Saturday, April 29, 2017

“Teetotaller” in Uniform – Hilarious Story from my Navy Days


Delightful Memories of my Halcyon Navy Days
A Spoof

The TEETOTALLER ALCOHOLIC  a Rum Tale by Vikram Karve

Long back  more than 39 years ago  sometime in the late 1970 we were young officers just introduced to the pleasures of alcohol during our specialisation course.

We youngsters thoroughly enjoyed our newly found freedom by topping up to the hilt  – drinking copiously – in the Wardroom Bar every evening (in the Navy – Wardroom means Officers Mess)

Though this “Stone Frigate was supposed to be a Technical Training Establishment  the atmosphere was more OG than Gunnery School.

And – to make matters worse  we were located in a desolate remote place in the back of beyond.

Apart from playing sports  the only recreation for us bachelors was drinking alcohol. 

Also  in order to sleep soundly in the bedbug infested cabins  you had to imbibe a reasonable amount of alcohol every evening.

So  every evening  after a vigorous round of games – we would assemble in the wardroom bar  and top-up – till the last sitting for dinner was announced.

In order to curb our excesses  the PMC set a daily limit of 3 Large Pegs of Rum for each individual officer.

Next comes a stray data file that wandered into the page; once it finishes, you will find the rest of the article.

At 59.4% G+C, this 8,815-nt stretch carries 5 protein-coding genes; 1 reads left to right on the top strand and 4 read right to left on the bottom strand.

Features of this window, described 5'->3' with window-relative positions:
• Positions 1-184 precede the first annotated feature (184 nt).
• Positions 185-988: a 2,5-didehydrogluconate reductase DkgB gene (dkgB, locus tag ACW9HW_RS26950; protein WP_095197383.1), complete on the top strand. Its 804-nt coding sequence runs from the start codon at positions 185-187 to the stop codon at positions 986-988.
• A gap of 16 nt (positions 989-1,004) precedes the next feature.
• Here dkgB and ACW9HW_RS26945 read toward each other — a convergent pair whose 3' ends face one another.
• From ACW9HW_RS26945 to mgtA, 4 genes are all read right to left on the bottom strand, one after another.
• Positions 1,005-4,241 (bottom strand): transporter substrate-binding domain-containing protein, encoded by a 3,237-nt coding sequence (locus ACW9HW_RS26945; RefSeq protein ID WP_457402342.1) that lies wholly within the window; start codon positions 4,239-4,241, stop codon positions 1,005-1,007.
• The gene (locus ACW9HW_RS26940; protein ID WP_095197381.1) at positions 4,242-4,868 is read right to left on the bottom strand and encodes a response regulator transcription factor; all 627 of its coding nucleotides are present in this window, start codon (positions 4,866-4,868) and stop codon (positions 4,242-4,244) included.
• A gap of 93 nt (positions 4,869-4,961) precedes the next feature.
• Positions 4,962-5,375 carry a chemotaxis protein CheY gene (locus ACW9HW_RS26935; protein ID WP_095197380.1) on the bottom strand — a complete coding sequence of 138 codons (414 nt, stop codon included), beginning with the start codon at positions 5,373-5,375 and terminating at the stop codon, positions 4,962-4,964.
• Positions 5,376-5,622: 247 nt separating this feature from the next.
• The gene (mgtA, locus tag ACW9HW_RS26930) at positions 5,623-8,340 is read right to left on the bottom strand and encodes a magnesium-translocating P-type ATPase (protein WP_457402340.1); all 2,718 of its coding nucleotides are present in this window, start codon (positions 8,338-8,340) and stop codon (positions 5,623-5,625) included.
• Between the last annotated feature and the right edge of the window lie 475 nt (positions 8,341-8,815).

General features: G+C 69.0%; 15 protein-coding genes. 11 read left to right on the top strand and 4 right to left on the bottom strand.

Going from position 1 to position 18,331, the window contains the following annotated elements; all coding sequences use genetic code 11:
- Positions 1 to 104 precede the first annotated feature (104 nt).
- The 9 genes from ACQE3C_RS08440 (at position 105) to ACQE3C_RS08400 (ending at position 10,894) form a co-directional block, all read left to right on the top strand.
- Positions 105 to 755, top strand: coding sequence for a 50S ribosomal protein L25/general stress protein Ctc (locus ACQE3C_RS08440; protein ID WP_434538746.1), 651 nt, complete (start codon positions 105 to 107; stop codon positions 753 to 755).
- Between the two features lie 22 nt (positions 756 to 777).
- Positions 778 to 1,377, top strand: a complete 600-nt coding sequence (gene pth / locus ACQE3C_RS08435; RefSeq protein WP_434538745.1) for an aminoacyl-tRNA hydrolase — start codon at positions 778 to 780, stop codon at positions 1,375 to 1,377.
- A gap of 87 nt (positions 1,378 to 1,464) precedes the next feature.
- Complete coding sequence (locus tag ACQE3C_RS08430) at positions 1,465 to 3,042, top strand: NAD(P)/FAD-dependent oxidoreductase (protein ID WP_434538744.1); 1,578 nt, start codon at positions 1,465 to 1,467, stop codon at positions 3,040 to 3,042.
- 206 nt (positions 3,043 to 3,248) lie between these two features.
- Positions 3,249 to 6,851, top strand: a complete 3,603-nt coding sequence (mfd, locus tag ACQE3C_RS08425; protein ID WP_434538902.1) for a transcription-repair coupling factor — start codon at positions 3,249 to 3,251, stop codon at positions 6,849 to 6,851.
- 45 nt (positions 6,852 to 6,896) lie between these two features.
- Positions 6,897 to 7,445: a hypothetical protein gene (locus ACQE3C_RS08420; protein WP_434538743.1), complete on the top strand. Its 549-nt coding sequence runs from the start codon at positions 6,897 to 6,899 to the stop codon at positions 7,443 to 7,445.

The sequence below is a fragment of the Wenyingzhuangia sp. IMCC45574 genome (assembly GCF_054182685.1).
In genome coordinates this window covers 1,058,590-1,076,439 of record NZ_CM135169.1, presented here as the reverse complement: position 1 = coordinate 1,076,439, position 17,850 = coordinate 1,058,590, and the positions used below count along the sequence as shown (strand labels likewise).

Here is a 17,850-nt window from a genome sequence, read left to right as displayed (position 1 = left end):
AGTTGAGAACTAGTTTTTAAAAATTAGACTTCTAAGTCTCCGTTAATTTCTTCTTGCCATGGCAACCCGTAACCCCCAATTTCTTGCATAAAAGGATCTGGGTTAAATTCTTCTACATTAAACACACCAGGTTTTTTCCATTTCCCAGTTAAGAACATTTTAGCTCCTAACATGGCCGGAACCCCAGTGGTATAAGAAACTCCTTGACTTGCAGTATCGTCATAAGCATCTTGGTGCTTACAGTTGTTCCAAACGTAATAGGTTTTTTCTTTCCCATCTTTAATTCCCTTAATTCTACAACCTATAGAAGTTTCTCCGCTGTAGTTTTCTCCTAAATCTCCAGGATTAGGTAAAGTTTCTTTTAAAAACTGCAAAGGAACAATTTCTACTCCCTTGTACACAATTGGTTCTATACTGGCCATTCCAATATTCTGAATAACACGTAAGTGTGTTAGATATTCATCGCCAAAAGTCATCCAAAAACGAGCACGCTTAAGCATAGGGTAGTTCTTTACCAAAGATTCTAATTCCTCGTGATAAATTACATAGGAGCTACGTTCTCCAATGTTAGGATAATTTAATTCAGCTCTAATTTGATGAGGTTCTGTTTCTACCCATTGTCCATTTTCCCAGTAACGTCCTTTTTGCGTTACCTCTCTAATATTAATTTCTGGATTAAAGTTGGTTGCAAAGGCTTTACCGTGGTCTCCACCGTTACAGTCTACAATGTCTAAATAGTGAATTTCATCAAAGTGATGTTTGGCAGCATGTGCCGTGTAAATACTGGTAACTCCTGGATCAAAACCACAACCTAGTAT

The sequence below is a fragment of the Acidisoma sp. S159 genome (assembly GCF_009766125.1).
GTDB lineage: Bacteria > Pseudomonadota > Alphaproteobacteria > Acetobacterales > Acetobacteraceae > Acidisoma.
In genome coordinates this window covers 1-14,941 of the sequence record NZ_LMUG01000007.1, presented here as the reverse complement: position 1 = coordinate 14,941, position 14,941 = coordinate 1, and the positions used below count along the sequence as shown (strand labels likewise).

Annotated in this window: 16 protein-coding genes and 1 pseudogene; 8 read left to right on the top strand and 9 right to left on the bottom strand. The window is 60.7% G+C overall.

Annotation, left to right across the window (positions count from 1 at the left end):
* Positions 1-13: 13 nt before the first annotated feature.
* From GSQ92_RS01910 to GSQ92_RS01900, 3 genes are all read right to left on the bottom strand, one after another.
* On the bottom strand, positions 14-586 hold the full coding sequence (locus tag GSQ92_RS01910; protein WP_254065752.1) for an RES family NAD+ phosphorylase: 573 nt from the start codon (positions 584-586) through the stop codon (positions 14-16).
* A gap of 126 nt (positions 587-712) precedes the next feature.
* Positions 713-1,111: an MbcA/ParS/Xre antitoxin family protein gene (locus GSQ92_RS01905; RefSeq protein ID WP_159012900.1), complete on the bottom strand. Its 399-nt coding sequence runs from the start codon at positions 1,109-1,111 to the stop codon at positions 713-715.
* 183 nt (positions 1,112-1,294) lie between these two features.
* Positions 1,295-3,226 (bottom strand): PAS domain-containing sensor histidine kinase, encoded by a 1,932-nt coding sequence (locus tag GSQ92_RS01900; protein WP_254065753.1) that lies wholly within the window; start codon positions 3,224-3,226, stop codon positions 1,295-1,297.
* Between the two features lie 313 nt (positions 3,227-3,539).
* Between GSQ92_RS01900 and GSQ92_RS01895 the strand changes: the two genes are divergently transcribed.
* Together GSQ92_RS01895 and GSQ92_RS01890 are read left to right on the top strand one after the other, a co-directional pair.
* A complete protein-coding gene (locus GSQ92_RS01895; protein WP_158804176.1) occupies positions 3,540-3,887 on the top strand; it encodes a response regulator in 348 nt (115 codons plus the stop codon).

The PMC (President Mess Committee) was the seniormost member of the Wardroom. 

In this “Stone Frigate” – the PMC happened to be the Executive Officer (XO) – also known as the Base Commander – the secondmost senior officer in the Naval Base 

(The seniormost officer – the Captain (aka Commanding Officer) was not a member of the Wardroom as per Naval Tradition) 

For reasons best known to him  the PMC set a daily limit of 3 Large Pegs of Rum for each individual officer.  

Well  during those days  we drank only large pegs – and 3 large pegs total about 180 ml of hard liquor – less than a quarter of a bottle of rum  which has almost 13 large pegs.

Now  for tough young Naval Officers like us in their early 20’s  only 3 large pegs of rum were just too little  especially for an ardent drinker like me.

So  I devised a simple strategy. 

I caught hold of my course-mate “X” – who was a strict teetotaller.

Of course – like most “Teetotallers in Uniform  my friend “X” was quite a money-minded “Businessmen in Uniform too. 

You will be surprised – but – “X” was the only strict teetotaller in our course.

Nowadays – you find a large number of “Teetotallers in Uniform”. 

Anyway – let me get back to the story of “X”. 

I saw “X” sitting in the bar with a soft drink – so – I walked over to him and made him a proposition: 

“If you let me have your Rum Quota  I will pay your entire Wine Bill  including whatever Soft Drinks and Snacks you have.”

“You will pay my entire Bar Bill...?” an unbelieveing “X” asked me.

“Yes – I will pay your entire Bar Bill. You see your daily 3 peg rum quota is going waste  since you are a teetotaller. I am a heavy drinker – and the rum quotaof 3 large pegs of rum is too little for me – and – I need at least 4/5 pegs every day. So – if you give me your daily rum quota – I will pay your entire bar bill every month....” I said to “X”

Being a “Businessman in Uniform – “X” readily agreed – since I would be paying for his soft-drinks and snacks too. 

In fact  I am sure that in his heart he jumped with joy. 

So  we instructed the bar steward accordingly. 

The Bar SOP (Standard Operating Procedure) was as follows. 

Every evening  the steward would put my first 3 large pegs of rum in X’s bar-book.